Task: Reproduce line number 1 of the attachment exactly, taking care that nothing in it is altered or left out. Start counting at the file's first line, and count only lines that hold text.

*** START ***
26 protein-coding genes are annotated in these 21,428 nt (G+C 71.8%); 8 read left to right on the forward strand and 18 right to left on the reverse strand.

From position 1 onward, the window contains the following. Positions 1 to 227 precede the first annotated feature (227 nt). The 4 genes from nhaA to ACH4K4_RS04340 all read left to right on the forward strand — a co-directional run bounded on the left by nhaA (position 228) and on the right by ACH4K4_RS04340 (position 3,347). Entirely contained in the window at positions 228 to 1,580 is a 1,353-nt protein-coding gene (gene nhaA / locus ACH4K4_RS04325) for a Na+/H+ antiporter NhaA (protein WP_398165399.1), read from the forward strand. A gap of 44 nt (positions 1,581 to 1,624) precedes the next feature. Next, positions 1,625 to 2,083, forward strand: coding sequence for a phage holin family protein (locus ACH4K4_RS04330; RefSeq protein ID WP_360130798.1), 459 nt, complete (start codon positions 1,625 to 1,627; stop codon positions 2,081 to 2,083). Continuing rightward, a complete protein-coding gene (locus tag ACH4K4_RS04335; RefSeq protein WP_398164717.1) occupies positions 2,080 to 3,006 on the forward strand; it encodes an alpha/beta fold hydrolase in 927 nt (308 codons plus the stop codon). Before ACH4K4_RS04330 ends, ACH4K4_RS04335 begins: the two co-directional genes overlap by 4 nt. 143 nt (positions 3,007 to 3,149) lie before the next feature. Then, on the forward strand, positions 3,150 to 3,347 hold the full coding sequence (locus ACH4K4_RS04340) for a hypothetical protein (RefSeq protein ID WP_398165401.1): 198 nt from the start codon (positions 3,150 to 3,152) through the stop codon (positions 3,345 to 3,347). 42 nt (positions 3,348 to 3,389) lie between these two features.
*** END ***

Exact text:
26 protein-coding genes are annotated in these 21,428 nt (G+C 71.8%); 8 read left to right on the forward strand and 18 right to left on the reverse strand.